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Teenage driver who killed cyclist after "misjudgement" on narrow road handed community service

Motorist tried to pass at 60mph

A 19-year-old driver has been handed 300 hours of community work and been banned from driving for two years after he hit and killed a cyclist near Spalding. Hadley Fisher admitted causing the death of Jason Ingle by careless driving on February 17 last year while attempting to pass him at around 60mph on a narrow road.

Lincolnshire Live reports that the incident occurred on Kellett Gate, a 4.8m wide road with a 60mph speed limit and no street lighting.

Fisher told police that Ingle had been on the right hand side of the road and said he had thought he was going to stay there. However, as he passed him, the cyclist moved across. Prosecuting, Ruth Snodin said "there was no way he could avoid him".

A witness who heard the collision said that when he arrived on the scene, he saw Ingle lying in the road with his bike nearby and Fisher walking around with his head in his hands, wailing.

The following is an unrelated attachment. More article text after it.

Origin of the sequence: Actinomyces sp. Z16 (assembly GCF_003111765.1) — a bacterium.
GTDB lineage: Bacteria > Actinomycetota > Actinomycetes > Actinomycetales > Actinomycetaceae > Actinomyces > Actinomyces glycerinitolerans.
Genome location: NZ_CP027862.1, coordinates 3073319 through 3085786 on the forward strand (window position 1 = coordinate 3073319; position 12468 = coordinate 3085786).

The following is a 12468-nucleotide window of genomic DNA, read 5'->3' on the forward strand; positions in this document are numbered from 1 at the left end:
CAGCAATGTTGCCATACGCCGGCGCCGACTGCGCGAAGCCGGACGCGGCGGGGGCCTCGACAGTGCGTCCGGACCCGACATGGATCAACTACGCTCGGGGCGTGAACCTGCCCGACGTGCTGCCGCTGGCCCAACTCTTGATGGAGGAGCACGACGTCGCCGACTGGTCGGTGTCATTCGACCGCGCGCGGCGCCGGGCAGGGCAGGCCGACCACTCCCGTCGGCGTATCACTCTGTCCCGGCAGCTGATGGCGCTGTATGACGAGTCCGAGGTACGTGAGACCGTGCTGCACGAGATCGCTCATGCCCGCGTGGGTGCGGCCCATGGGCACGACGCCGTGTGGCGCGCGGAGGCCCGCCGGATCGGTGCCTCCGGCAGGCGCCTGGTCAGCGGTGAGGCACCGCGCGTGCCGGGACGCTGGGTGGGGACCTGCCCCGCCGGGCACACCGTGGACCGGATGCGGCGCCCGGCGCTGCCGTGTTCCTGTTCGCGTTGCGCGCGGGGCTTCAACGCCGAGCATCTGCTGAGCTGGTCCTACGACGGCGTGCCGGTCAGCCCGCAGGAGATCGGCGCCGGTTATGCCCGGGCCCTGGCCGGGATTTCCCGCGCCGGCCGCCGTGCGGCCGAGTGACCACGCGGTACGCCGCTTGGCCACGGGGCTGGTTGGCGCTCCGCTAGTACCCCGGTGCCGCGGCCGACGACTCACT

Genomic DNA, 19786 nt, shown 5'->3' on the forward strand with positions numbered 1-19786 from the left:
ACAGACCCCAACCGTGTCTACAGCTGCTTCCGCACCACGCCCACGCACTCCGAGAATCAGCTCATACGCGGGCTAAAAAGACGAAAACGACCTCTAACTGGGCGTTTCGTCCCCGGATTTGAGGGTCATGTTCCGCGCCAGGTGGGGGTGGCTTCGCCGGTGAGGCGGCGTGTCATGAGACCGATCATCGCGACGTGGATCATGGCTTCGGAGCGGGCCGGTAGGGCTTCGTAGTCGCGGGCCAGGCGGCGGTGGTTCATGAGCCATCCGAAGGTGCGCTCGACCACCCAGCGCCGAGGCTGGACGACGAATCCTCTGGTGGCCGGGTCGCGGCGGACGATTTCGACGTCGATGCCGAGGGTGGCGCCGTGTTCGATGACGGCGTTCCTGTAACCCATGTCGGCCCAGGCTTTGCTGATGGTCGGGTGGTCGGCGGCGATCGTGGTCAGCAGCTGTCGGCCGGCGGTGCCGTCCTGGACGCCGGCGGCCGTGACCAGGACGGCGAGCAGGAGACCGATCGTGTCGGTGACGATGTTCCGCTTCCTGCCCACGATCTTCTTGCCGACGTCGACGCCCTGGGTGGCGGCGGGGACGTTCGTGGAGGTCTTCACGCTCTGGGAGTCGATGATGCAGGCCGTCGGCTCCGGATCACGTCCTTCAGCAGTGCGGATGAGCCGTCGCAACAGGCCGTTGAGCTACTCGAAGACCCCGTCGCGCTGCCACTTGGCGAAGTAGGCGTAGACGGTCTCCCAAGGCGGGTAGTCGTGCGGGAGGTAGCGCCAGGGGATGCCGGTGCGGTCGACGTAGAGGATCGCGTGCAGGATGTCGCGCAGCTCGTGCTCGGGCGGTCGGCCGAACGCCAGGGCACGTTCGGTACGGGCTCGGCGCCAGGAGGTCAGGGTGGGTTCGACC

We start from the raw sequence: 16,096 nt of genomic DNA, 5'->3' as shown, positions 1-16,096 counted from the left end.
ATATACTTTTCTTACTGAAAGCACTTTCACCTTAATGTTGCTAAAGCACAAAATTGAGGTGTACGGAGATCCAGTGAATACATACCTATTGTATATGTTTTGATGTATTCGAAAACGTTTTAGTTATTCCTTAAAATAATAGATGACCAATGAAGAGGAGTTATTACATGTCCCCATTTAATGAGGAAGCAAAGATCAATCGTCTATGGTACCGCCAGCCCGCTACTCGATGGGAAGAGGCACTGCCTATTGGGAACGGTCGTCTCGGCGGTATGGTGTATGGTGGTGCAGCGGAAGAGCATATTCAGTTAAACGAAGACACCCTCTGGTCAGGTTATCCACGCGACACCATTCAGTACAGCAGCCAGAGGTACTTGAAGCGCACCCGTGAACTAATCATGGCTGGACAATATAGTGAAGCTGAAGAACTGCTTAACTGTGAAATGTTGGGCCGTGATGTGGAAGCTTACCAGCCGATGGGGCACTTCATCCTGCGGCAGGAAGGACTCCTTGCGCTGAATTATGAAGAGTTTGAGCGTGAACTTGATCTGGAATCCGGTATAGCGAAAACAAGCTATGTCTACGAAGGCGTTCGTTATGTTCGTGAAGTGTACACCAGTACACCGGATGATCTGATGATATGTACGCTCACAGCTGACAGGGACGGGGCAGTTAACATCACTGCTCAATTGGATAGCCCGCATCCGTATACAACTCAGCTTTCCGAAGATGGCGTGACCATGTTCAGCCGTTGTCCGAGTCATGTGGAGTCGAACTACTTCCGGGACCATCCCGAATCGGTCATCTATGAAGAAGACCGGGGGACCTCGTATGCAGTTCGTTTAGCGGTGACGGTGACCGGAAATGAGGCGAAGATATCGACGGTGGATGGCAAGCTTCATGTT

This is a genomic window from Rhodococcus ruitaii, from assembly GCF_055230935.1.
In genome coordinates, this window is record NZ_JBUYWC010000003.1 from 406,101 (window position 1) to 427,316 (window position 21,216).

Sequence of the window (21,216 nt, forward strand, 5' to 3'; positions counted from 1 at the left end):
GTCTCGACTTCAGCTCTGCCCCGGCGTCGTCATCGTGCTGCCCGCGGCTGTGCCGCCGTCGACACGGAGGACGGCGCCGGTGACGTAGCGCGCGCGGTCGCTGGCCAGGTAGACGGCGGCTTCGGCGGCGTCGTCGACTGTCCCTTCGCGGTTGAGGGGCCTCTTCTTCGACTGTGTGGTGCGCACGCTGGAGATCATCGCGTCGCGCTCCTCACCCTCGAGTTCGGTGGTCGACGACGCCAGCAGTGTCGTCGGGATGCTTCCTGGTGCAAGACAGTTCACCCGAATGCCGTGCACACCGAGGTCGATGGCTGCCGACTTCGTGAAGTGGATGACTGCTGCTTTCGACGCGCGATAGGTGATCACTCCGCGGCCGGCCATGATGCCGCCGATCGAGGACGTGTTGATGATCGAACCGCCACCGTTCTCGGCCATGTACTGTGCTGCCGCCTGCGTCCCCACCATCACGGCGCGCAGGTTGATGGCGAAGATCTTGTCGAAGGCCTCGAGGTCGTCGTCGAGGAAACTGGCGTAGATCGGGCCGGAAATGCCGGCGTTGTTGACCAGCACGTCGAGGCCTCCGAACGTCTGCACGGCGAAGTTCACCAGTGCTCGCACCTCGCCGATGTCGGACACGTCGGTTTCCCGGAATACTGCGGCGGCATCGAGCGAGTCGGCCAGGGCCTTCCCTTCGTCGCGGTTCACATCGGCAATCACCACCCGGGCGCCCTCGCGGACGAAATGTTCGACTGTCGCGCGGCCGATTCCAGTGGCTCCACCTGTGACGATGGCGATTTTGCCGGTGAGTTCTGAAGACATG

An off-duty paramedic attended and an ambulance arrived in five minutes, but Ingle was pronounced dead upon his arrival at hospital.

Mitigating, Daven Naghen said that Fisher had made a "misjudgement" and "should have slowed down more" when he saw the cyclist around 300 metres in front of him.

He said Fisher "wrongly assumed" that Ingle would remain on the right hand side of the road and had not adjusted his speed – estimated at 60 to 66mph – to take account of a vulnerable road user.

Ingle was not wearing a helmet. Naghen said: "We don't know what difference it would have made."

Fisher was said to be "inconsolable" over the incident and had given up a job that involved driving all over the country in favour of one where he only drove to his workplace.

Magistrates told Fisher he was "driving too fast for the road conditions, possibly due to your lack of experience," but did recognise his admissions and the remorse he had expressed.

As well as the community order and driving ban, he was ordered to pay £170 in costs and charges.

Alex has written for more cricket publications than the rest of the team combined. Despite the apparent evidence of this picture, he doesn't especially like cake.

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